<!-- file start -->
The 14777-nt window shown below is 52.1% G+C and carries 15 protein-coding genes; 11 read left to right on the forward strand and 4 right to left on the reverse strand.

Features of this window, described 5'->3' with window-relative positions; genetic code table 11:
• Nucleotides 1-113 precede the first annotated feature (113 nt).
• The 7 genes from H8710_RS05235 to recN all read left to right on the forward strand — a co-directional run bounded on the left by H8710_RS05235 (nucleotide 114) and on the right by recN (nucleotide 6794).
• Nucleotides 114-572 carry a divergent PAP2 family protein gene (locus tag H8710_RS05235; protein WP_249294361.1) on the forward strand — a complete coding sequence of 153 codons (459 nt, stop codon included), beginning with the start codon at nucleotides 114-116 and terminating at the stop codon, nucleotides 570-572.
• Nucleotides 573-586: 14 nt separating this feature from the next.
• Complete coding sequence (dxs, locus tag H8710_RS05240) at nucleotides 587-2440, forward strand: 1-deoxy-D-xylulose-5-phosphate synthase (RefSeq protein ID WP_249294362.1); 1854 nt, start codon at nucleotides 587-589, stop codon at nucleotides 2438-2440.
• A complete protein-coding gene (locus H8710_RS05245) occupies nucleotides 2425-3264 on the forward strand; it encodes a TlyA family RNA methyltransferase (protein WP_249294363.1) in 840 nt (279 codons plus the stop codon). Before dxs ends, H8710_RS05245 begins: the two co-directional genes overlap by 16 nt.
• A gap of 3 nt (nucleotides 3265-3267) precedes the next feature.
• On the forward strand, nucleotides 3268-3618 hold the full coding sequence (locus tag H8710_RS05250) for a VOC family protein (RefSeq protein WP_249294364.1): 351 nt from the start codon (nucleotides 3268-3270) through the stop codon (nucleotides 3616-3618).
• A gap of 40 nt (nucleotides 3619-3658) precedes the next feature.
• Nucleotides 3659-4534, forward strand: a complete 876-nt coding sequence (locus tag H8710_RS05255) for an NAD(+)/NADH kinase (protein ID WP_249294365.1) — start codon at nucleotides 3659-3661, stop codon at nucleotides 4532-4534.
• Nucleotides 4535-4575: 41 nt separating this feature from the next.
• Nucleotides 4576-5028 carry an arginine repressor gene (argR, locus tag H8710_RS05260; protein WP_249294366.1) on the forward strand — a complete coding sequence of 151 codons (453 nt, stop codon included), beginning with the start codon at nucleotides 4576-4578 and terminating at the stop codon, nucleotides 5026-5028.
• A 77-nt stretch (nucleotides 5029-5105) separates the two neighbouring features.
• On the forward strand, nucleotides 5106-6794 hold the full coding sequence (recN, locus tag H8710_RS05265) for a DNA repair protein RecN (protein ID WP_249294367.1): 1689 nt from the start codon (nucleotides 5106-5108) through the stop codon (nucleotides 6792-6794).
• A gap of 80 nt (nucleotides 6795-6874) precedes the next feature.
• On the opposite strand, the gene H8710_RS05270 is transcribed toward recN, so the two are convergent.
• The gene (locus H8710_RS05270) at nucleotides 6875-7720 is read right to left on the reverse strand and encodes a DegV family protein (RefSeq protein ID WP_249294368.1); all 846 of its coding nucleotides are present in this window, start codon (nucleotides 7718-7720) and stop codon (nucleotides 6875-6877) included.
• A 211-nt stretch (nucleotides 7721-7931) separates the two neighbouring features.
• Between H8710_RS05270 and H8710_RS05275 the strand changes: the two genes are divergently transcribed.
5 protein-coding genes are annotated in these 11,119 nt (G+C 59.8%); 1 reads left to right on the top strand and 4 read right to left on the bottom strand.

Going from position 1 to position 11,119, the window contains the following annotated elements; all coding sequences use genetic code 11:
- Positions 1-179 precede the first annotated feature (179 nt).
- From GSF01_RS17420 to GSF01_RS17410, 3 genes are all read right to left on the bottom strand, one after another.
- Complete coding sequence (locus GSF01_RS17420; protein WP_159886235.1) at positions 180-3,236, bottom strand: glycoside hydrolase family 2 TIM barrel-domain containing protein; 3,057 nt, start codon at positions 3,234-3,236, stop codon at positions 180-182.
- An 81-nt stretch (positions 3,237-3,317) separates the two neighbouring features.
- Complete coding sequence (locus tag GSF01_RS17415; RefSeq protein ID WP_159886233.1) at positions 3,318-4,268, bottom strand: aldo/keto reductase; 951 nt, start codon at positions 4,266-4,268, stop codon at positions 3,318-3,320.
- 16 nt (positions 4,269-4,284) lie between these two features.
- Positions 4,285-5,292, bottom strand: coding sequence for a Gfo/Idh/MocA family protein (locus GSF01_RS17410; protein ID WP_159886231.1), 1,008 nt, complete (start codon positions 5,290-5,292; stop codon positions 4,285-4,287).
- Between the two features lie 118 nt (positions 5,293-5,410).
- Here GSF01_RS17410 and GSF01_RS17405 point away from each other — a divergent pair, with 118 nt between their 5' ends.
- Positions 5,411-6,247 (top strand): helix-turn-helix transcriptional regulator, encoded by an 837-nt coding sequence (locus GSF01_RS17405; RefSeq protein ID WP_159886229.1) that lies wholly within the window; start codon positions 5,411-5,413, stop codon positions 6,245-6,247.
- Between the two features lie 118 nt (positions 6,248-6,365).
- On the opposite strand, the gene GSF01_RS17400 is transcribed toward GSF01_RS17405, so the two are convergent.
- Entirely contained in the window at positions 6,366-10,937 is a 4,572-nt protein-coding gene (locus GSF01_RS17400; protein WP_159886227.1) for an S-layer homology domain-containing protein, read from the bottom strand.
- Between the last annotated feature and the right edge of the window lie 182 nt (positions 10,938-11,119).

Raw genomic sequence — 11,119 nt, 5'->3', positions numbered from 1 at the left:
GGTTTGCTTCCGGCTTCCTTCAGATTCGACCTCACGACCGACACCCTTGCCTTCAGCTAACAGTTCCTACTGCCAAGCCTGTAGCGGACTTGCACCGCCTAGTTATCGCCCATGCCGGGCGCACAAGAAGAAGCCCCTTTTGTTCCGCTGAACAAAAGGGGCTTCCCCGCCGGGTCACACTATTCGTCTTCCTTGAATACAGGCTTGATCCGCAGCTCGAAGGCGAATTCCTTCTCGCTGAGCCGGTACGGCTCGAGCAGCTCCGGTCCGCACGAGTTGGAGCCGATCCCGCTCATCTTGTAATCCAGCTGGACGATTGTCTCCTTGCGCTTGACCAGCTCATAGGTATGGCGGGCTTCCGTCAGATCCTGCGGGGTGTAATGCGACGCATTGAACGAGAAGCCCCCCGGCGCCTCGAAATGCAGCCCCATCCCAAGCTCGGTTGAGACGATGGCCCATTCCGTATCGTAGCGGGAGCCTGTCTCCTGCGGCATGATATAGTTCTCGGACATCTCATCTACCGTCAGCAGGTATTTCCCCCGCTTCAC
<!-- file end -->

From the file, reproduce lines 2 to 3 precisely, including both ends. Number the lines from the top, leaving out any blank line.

Features of this window, described 5'->3' with window-relative positions; genetic code table 11:
• Nucleotides 1-113 precede the first annotated feature (113 nt).